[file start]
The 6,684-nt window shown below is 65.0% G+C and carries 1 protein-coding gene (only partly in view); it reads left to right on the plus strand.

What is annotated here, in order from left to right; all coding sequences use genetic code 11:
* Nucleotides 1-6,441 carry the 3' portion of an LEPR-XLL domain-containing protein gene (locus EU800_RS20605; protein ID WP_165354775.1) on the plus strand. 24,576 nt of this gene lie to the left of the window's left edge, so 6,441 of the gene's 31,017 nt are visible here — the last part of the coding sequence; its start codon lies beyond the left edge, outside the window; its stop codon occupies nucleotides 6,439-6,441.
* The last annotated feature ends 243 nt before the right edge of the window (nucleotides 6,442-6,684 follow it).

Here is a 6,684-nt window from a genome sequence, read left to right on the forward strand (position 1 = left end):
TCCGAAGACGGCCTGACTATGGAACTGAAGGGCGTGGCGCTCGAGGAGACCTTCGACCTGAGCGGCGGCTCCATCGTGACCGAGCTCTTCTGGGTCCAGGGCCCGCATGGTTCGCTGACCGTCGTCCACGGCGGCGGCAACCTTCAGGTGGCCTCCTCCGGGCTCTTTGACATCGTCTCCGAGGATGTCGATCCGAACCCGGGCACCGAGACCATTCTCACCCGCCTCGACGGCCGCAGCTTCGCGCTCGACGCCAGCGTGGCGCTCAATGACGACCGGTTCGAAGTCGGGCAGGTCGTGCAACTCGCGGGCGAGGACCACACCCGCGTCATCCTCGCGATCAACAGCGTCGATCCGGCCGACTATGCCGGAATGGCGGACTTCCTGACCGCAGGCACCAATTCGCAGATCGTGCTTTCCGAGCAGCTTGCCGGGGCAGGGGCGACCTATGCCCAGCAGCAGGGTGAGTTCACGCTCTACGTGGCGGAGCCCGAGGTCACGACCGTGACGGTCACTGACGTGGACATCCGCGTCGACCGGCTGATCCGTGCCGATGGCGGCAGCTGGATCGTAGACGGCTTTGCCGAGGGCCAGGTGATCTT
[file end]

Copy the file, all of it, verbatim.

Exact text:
The 6,684-nt window shown below is 65.0% G+C and carries 1 protein-coding gene (only partly in view); it reads left to right on the plus strand.

What is annotated here, in order from left to right; all coding sequences use genetic code 11:
* Nucleotides 1-6,441 carry the 3' portion of an LEPR-XLL domain-containing protein gene (locus EU800_RS20605; protein ID WP_165354775.1) on the plus strand. 24,576 nt of this gene lie to the left of the window's left edge, so 6,441 of the gene's 31,017 nt are visible here — the last part of the coding sequence; its start codon lies beyond the left edge, outside the window; its stop codon occupies nucleotides 6,439-6,441.
* The last annotated feature ends 243 nt before the right edge of the window (nucleotides 6,442-6,684 follow it).

Here is a 6,684-nt window from a genome sequence, read left to right on the forward strand (position 1 = left end):
TCCGAAGACGGCCTGACTATGGAACTGAAGGGCGTGGCGCTCGAGGAGACCTTCGACCTGAGCGGCGGCTCCATCGTGACCGAGCTCTTCTGGGTCCAGGGCCCGCATGGTTCGCTGACCGTCGTCCACGGCGGCGGCAACCTTCAGGTGGCCTCCTCCGGGCTCTTTGACATCGTCTCCGAGGATGTCGATCCGAACCCGGGCACCGAGACCATTCTCACCCGCCTCGACGGCCGCAGCTTCGCGCTCGACGCCAGCGTGGCGCTCAATGACGACCGGTTCGAAGTCGGGCAGGTCGTGCAACTCGCGGGCGAGGACCACACCCGCGTCATCCTCGCGATCAACAGCGTCGATCCGGCCGACTATGCCGGAATGGCGGACTTCCTGACCGCAGGCACCAATTCGCAGATCGTGCTTTCCGAGCAGCTTGCCGGGGCAGGGGCGACCTATGCCCAGCAGCAGGGTGAGTTCACGCTCTACGTGGCGGAGCCCGAGGTCACGACCGTGACGGTCACTGACGTGGACATCCGCGTCGACCGGCTGATCCGTGCCGATGGCGGCAGCTGGATCGTAGACGGCTTTGCCGAGGGCCAGGTGATCTT